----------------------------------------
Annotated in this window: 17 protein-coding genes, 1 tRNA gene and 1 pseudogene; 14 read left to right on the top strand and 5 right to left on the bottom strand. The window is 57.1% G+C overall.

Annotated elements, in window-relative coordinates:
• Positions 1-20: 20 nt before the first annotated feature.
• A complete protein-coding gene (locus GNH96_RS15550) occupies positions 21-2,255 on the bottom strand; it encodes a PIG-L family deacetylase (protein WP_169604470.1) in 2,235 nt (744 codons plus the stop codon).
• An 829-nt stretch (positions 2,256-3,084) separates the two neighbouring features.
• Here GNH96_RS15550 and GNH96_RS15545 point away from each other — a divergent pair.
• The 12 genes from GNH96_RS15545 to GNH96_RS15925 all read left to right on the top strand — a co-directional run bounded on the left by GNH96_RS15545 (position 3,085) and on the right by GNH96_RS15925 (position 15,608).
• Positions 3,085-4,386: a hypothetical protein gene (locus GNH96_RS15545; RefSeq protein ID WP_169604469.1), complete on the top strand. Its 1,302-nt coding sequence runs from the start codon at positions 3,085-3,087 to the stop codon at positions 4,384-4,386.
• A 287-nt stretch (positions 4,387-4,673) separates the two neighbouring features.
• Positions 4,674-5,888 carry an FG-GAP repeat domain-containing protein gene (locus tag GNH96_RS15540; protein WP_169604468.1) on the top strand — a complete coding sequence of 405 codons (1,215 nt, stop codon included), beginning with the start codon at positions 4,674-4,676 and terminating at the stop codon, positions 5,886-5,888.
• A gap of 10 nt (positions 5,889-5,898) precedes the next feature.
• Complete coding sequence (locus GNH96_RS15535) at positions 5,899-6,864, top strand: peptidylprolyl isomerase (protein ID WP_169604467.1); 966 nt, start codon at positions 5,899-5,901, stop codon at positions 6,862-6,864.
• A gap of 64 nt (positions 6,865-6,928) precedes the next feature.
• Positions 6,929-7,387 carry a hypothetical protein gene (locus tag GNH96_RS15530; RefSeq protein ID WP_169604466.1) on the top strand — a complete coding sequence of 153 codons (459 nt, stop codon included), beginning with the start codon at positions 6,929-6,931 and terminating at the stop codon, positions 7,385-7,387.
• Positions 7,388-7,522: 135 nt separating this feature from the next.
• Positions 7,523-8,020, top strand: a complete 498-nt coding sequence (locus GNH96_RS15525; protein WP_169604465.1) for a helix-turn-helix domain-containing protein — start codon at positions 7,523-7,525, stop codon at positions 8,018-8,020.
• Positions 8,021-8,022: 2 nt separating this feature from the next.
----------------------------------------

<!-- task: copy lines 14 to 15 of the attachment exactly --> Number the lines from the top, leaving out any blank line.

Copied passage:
• Positions 6,929-7,387 carry a hypothetical protein gene (locus tag GNH96_RS15530; RefSeq protein ID WP_169604466.1) on the top strand — a complete coding sequence of 153 codons (459 nt, stop codon included), beginning with the start codon at positions 6,929-6,931 and terminating at the stop codon, positions 7,385-7,387.
• Positions 7,388-7,522: 135 nt separating this feature from the next.